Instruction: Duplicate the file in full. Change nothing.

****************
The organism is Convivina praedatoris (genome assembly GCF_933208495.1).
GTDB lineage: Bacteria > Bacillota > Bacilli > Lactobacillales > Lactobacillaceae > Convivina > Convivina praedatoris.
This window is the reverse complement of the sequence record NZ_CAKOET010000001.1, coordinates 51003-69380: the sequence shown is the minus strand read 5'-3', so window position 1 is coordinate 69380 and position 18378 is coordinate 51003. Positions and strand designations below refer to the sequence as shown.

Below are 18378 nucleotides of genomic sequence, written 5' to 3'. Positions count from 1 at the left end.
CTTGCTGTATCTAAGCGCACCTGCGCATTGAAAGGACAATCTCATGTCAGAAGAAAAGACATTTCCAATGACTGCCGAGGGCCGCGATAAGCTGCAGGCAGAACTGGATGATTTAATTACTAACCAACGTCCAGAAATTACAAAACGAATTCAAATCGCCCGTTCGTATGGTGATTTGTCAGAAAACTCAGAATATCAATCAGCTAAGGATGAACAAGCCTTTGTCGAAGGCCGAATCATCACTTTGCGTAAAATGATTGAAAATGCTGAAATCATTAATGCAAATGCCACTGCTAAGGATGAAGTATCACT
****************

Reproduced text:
The organism is Convivina praedatoris (genome assembly GCF_933208495.1).
GTDB lineage: Bacteria > Bacillota > Bacilli > Lactobacillales > Lactobacillaceae > Convivina > Convivina praedatoris.
This window is the reverse complement of the sequence record NZ_CAKOET010000001.1, coordinates 51003-69380: the sequence shown is the minus strand read 5'-3', so window position 1 is coordinate 69380 and position 18378 is coordinate 51003. Positions and strand designations below refer to the sequence as shown.

Below are 18378 nucleotides of genomic sequence, written 5' to 3'. Positions count from 1 at the left end.
CTTGCTGTATCTAAGCGCACCTGCGCATTGAAAGGACAATCTCATGTCAGAAGAAAAGACATTTCCAATGACTGCCGAGGGCCGCGATAAGCTGCAGGCAGAACTGGATGATTTAATTACTAACCAACGTCCAGAAATTACAAAACGAATTCAAATCGCCCGTTCGTATGGTGATTTGTCAGAAAACTCAGAATATCAATCAGCTAAGGATGAACAAGCCTTTGTCGAAGGCCGAATCATCACTTTGCGTAAAATGATTGAAAATGCTGAAATCATTAATGCAAATGCCACTGCTAAGGATGAAGTATCACT